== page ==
Advice to Writers

My muse is officially in hibernation or on vacation or just plain MIA – missing in action. Pick the phrase you like – basically I have had no desire or motivation to put pen to paper creatively.

In an effort to get back on track, I’m going to share some quotes that Advice to Writers has posted. They apply to me when I’m writing – and maybe they apply to you, too. Cross your fingers that they spur my creativity!

First, Avoid Prologues. This quote is by Elmore Leonard.

Avoid prologues. They can be annoying, especially a prologue following an introduction that comes after a foreword. But these are ordinarily found in nonfiction. A prologue in a novel is backstory, and you can drop it in anywhere you want.

Second, Don’t Look Back Until You’ve Written an Entire Draft. (I’m guilty of this one all the time.) This quote is by Will Self.

Don’t look back until you’ve written an entire draft, just begin each day from the last sentence you wrote the preceding day. This prevents those cringing feelings, and means that you have a substantial body of work before you get down to the real work which is all in . . . the edit.

Last but not least, Names are Important. This quote is also by Elmore Leonard.

Names are terribly important. I spend forever coming up with names. Sometimes a character doesn’t work until I change his name. In Bandits, Frank Matusi didn’t work. I changed him to Jack Delaney and suddenly he opened up.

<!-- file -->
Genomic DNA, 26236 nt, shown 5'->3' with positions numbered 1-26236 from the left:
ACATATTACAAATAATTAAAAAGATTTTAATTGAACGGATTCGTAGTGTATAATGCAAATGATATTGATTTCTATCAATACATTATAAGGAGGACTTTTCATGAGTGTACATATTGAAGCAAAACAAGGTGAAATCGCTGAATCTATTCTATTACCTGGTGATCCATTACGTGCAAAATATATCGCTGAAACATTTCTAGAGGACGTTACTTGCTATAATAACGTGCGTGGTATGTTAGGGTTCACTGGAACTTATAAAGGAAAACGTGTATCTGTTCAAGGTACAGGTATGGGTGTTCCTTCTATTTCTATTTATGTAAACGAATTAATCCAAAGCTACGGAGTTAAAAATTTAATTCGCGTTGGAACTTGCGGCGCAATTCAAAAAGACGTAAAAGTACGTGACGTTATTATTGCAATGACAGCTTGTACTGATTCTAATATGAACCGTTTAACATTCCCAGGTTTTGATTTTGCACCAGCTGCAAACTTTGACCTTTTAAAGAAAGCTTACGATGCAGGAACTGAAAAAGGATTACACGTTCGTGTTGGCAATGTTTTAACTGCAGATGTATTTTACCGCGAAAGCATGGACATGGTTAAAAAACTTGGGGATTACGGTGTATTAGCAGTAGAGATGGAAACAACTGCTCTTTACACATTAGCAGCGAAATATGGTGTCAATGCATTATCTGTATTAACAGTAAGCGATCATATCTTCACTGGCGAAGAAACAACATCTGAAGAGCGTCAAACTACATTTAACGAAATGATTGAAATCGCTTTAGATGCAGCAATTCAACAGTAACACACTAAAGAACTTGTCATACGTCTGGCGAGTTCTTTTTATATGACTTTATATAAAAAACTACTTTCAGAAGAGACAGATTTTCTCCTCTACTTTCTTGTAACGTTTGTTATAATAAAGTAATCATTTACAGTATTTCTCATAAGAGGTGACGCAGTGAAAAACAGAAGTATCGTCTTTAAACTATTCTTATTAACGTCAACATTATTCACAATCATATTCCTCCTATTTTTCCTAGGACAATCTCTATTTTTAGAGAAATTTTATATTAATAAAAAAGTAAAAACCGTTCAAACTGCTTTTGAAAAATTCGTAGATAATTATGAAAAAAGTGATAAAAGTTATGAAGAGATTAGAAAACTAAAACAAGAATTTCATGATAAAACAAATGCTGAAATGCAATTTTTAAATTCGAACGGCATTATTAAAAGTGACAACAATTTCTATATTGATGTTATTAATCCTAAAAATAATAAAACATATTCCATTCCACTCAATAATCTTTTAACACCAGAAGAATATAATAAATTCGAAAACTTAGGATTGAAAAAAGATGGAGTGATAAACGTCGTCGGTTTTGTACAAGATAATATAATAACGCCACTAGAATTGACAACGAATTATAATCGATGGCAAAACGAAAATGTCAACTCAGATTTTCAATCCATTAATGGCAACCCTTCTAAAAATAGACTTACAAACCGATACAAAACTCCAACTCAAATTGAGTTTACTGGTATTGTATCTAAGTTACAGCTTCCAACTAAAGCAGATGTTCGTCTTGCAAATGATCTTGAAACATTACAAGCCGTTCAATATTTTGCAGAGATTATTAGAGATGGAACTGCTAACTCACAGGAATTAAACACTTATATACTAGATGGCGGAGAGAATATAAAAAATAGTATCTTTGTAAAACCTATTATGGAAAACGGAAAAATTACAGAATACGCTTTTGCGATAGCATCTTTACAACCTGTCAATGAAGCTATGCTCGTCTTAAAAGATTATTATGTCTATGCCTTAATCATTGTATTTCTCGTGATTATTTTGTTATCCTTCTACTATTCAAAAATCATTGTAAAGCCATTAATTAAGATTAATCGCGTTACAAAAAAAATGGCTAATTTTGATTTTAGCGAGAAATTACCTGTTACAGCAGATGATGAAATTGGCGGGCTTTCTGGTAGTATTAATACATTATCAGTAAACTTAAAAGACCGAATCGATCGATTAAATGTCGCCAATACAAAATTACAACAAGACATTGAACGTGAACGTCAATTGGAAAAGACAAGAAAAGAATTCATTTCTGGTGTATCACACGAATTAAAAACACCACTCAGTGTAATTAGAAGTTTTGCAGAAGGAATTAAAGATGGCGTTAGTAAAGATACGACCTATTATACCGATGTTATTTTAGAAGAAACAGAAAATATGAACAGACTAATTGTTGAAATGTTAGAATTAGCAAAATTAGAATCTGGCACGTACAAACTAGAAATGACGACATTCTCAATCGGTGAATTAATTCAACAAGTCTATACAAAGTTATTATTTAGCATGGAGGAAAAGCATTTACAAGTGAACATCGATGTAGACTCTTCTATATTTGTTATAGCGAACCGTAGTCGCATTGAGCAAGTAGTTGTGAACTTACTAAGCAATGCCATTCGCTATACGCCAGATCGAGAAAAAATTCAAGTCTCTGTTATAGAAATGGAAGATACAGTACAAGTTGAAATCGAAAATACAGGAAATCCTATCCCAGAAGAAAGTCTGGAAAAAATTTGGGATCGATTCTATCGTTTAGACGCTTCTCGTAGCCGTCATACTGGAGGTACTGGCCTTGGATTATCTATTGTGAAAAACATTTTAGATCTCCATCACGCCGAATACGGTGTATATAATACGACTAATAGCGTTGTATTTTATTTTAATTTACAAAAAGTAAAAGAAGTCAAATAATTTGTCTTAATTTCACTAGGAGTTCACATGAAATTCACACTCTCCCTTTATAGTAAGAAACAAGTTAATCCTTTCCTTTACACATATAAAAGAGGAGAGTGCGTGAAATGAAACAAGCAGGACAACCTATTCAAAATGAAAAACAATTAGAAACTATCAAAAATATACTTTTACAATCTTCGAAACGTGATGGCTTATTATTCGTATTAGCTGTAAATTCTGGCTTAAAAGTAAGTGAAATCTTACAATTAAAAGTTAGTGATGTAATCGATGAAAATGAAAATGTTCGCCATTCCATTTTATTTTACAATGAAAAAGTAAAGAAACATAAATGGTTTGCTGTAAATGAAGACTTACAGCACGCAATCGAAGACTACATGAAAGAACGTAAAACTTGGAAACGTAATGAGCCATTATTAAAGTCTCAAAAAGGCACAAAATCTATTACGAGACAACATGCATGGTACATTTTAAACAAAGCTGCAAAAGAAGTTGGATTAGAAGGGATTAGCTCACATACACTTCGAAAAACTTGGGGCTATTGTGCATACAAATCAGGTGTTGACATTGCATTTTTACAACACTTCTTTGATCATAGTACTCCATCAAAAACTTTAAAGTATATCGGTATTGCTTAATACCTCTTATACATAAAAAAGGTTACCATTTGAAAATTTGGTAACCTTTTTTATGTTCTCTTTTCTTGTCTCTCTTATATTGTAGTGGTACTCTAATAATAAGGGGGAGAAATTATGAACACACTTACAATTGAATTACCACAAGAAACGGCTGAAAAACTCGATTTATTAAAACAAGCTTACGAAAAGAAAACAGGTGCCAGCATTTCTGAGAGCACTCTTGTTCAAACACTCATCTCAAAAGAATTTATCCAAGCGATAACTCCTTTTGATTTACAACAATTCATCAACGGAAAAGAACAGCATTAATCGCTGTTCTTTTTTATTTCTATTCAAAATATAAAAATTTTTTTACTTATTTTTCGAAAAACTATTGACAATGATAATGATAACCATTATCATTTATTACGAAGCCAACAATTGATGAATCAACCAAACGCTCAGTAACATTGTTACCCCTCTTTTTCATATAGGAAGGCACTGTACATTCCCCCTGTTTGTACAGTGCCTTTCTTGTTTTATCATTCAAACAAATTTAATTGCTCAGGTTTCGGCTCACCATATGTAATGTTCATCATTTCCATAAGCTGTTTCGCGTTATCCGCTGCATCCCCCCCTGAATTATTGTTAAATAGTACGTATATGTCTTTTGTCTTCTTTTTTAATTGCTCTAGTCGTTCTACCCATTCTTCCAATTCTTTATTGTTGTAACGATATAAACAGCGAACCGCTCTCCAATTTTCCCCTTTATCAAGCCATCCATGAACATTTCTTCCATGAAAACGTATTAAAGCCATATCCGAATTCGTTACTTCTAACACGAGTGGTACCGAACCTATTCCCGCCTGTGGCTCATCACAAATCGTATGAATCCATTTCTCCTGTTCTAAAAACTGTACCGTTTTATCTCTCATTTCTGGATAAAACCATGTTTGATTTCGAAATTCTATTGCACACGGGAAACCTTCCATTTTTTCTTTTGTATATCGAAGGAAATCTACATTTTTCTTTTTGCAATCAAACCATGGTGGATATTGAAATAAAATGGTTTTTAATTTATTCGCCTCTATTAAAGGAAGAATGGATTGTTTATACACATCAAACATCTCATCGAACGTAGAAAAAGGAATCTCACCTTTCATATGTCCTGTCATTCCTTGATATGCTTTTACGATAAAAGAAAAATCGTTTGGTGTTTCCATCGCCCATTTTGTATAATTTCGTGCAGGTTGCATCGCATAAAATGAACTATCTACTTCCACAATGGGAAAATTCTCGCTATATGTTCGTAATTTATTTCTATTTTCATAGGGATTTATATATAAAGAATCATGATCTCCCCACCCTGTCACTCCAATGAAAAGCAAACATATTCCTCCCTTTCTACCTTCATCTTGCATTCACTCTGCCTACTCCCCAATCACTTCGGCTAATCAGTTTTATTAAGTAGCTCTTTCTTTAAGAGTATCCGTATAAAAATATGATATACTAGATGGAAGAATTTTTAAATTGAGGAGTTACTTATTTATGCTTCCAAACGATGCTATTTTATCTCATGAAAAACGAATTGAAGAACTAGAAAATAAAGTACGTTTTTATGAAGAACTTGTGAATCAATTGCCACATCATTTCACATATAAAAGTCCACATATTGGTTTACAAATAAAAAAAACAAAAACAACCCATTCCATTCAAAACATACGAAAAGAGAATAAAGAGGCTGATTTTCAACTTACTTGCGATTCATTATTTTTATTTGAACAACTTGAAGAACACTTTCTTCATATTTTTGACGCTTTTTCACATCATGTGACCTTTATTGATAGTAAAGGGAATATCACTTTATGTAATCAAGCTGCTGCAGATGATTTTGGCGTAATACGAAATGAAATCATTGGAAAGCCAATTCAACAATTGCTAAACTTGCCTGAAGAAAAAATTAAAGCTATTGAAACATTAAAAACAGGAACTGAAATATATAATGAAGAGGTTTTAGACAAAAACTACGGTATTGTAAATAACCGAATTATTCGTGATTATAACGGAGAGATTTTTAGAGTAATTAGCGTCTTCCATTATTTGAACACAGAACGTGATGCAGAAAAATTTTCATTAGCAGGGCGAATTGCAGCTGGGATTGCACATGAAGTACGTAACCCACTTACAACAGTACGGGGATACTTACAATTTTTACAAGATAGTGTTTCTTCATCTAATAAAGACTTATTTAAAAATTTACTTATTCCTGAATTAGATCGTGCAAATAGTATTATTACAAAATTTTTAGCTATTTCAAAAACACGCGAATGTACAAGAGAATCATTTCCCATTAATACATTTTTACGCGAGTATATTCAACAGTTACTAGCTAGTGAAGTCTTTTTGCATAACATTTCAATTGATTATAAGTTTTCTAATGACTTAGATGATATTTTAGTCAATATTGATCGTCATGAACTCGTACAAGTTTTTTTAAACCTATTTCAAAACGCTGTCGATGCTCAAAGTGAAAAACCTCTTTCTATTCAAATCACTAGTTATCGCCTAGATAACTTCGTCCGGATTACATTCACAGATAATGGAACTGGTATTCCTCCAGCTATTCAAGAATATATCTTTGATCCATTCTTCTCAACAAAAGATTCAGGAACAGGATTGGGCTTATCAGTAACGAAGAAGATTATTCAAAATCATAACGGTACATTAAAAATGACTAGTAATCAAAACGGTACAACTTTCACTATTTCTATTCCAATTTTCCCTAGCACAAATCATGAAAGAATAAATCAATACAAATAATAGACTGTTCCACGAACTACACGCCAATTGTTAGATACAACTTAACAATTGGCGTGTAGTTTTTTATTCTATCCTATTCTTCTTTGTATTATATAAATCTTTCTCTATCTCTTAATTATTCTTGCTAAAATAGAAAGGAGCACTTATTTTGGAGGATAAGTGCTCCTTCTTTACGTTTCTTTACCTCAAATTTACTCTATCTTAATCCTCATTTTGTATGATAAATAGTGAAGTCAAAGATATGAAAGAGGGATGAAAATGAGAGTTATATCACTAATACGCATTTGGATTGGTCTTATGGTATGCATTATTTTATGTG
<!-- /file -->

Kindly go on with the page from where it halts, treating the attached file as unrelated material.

That’s all for now. Do any of these apply to you? Did they make you think? While I can’t force myself to write, I’m going to sit down with my trusty notebook and see what happens. Maybe I will surprise myself and something more than gibberish will fill the pages. One can hope, right?

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6 thoughts on “Advice to Writers

  1. On pictures I have a much shorter creative cycle – which I’m very grateful for!
    I have roughly 20K model pics and about 4K flower pics – so when I get some time I’ll first think what mood I’m in – then go hunting for a picture that fits the mood.
    Sometimes I’ll spend an hour just looking through pics – and suddenly – I see the one! After that it’s all about the editing – in which the picture can look totally different than I first envisioned!

    Anyway, enough about me. What caught my attention was the naming part. As a reader it’s so frustrating when the author names two characters with the same starting letter!
    Like Alentia is the badie and Adente is the goodie. That really throws me off. Frodo, Gandalf, and Mordor are much better!! {grin}

    Soooooo – I don’t have any sage advice or words of wisdom. Just stopping by to say hi!

    • Thanks for visiting! So far the post hasn’t helped my muse, but there is still time. Maybe Trevor can inspire me *wink*

      I’m so with you on naming – drives me nuts!! I avoid names starting with the same letter and try to vary the length. For instance in the Halloween story, the guys are Zach and Preston. It is something so easy that authors really shouldn’t overlook it…at least in my opinion *grin*

    • “Don’t Look Back Until You’ve Written an Entire Draft” – boy, that IS good advice! In my very limited writing experience, I’ve already discovered that agonizing over a single sentence or paragraph in a first draft increases the chances exponentially of writer’s block!

  2. I do occasionally find the prologue useful but it’s not something I like to rely on. Readers are smart enough to deal without the prologue and writers should be capable enough of not needing one as they drop backstory in.

    As to names, yeah I hear you on that one. Loud and clear!

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